Holidays: 5th Column
08.31.18
Workers of the World, Unite!
4 Columns

We’ll be back with a new issue next week! In the meanwhile, enjoy our last missive of the summer.

News from Ideological Antiquity: Marx–Eisenstein–Capital. Image courtesy Alexander Kluge.

Workers of the world, awaken, unite—and rest. Labor Day became an official federal holiday in the US in 1894, the result of efforts by the country’s trade unionists. To honor that legacy and to celebrate recent union victories, like that at MoMA, where a contract was reached after months of negotiations, we look back on two moving-image works: the first celebrating worker solidarity, the other highlighting its necessity.

Eight Hours Don’t Make a Day.

Receiving its US premiere theatrical run in March, the proletariat paean Eight Hours Don’t Make a Day (1972) was the first of several TV miniseries by the prolific New German Cinema godhead Rainer Werner Fassbinder. It may also be the director’s most compassionate and optimistic work, as 4Columns film editor Melissa Anderson noted in her review. Fassbinder’s aim in the multipart drama, which centers on an employee at a tool factory named Jochen, was to upend “what people usually expect workers to be,” as RWF himself explained. Jochen and his colleagues, Anderson wrote, “aren’t doomed to abysmal lives: they are unalienated, committed to group action on the factory floor and to maintaining strong bonds with kin, lovers, and friends after punching out.”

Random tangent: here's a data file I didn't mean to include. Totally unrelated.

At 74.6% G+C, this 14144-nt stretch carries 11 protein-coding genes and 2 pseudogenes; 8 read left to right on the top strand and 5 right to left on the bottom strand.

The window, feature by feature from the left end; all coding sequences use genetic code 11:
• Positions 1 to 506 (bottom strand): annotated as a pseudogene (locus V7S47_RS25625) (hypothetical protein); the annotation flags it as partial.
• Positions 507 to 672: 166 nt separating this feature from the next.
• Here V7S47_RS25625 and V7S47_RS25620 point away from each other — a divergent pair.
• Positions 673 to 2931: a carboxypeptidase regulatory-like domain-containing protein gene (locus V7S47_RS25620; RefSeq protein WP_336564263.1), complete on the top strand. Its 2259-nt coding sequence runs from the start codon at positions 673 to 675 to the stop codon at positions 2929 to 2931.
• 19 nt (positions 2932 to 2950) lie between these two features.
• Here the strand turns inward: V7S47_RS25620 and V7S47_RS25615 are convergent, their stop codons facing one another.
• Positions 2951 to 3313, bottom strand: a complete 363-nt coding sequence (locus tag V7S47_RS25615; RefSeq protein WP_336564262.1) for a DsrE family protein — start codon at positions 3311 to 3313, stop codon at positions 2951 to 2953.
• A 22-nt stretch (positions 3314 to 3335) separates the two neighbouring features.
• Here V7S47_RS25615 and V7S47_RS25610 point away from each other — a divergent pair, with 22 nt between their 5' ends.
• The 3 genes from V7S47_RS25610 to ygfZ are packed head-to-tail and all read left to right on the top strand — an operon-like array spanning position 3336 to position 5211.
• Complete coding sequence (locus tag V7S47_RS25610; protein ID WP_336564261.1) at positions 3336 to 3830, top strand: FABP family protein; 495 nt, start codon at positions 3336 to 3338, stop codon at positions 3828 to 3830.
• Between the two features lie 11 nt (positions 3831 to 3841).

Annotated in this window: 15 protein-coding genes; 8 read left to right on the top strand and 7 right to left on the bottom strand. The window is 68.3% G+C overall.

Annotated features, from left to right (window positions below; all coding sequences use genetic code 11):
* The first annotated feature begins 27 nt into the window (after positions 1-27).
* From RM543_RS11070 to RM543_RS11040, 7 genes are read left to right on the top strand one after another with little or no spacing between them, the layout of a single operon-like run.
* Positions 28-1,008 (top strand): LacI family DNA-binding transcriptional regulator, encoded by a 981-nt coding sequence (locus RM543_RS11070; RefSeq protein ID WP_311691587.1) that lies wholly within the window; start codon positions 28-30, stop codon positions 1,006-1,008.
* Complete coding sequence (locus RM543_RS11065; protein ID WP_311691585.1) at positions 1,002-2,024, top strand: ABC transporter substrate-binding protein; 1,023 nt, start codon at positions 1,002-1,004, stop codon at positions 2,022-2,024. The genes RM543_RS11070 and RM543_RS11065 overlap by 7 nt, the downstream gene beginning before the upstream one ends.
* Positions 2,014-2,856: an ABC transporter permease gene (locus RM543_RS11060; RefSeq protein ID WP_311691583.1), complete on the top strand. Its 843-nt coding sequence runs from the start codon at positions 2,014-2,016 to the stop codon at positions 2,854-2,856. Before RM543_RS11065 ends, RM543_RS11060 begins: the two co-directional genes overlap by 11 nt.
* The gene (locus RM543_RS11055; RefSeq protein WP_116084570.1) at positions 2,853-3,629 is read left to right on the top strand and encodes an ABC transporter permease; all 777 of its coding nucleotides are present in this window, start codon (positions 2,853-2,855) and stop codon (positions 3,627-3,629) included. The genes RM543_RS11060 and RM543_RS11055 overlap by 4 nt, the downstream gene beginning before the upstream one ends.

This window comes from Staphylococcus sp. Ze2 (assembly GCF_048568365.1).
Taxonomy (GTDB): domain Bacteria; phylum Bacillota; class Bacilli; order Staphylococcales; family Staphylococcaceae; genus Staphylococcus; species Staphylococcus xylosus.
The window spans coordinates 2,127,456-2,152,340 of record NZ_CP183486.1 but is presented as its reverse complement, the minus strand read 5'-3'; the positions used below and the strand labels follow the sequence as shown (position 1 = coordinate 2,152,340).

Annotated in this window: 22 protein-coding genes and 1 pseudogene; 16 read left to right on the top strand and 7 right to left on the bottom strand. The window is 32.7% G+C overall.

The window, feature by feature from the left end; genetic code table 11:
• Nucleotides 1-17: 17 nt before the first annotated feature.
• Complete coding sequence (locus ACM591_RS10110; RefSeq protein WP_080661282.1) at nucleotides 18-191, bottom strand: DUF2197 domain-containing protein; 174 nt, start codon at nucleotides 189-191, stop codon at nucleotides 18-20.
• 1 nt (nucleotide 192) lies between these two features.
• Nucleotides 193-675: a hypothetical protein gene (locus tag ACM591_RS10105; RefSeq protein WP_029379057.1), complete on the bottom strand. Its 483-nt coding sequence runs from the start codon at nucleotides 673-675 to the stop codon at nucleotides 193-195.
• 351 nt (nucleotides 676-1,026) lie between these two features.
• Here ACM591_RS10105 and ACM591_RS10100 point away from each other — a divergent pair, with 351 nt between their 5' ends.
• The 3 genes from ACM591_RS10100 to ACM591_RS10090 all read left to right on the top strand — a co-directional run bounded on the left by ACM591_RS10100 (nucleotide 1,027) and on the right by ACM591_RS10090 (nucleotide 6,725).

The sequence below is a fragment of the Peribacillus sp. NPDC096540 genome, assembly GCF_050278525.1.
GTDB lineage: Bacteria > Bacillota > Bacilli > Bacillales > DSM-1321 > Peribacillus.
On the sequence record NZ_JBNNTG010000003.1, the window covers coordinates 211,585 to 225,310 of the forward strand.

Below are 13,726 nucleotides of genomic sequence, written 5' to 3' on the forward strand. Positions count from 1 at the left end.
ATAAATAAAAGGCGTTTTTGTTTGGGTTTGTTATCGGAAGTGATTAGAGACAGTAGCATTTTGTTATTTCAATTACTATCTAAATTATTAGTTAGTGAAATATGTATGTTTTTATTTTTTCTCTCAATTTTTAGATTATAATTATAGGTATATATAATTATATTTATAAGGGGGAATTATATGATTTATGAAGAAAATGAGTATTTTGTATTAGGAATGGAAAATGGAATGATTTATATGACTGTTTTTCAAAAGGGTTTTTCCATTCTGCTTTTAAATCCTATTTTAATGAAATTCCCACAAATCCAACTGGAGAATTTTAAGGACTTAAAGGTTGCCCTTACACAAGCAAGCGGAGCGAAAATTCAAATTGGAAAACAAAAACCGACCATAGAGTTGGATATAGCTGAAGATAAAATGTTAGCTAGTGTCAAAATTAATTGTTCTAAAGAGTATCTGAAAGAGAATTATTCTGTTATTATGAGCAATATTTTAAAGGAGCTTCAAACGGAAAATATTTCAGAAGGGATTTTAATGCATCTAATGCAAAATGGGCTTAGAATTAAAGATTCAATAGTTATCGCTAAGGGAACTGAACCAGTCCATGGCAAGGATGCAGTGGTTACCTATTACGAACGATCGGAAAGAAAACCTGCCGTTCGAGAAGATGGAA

Moor and the Ravens of London. Image courtesy Anthology Film Archives.

Sukhdev Sandhu, in his overview of “Karl Marx on Film,” a series mounted at New York’s Anthology Film Archives in May, called Helmut Dziuba’s Moor and the Ravens of London (1968) “the major revelation” of the retrospective. One of dozens of features made for kids by the East German state film studio DEFA, Dziuba’s project is set in 1856. Marx, then living in exile in the British city, meets thirteen-year-old Joe, who endures, along with hundreds of other children, grueling twelve-hour shifts at a spinning mill. “This is Capital reimagined as folk horror or Victorian Gothic,” Sandhu observed. The horror is still with us. The factory’s “working conditions—going to the restroom without permission is a fireable offense—invite comparison with the punitive regimes inside today’s Amazon warehouses.” 

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